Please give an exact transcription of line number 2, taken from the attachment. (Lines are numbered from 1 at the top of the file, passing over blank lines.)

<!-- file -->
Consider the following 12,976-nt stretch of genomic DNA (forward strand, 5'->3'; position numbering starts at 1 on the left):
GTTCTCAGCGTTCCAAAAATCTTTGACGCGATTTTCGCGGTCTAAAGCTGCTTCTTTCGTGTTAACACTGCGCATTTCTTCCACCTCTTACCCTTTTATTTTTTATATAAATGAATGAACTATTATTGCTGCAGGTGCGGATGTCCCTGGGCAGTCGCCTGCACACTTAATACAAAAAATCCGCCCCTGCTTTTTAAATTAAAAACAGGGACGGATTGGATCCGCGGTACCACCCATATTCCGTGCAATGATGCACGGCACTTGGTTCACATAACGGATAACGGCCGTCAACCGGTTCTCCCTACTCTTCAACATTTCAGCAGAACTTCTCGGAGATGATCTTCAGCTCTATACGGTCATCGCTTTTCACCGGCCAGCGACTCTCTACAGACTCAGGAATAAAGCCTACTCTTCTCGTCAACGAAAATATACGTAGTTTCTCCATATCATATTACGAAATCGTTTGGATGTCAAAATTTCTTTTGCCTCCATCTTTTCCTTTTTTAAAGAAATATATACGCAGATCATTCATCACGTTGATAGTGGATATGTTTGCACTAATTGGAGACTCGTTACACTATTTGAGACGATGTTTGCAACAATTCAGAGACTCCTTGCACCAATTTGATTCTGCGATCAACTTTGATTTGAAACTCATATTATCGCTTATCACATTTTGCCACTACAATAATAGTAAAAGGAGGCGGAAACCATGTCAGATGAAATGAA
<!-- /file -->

GTTCTCAGCGTTCCAAAAATCTTTGACGCGATTTTCGCGGTCTAAAGCTGCTTCTTTCGTGTTAACACTGCGCATTTCTTCCACCTCTTACCCTTTTATTTTTTATATAAATGAATGAACTATTATTGCTGCAGGTGCGGATGTCCCTGGGCAGTCGCCTGCACACTTAATACAAAAAATCCGCCCCTGCTTTTTAAATTAAAAACAGGGACGGATTGGATCCGCGGTACCACCCATATTCCGTGCAATGATGCACGGCACTTGGTTCACATAACGGATAACGGCCGTCAACCGGTTCTCCCTACTCTTCAACATTTCAGCAGAACTTCTCGGAGATGATCTTCAGCTCTATACGGTCATCGCTTTTCACCGGCCAGCGACTCTCTACAGACTCAGGAATAAAGCCTACTCTTCTCGTCAACGAAAATATACGTAGTTTCTCCATATCATATTACGAAATCGTTTGGATGTCAAAATTTCTTTTGCCTCCATCTTTTCCTTTTTTAAAGAAATATATACGCAGATCATTCATCACGTTGATAGTGGATATGTTTGCACTAATTGGAGACTCGTTACACTATTTGAGACGATGTTTGCAACAATTCAGAGACTCCTTGCACCAATTTGATTCTGCGATCAACTTTGATTTGAAACTCATATTATCGCTTATCACATTTTGCCACTACAATAATAGTAAAAGGAGGCGGAAACCATGTCAGATGAAATGAA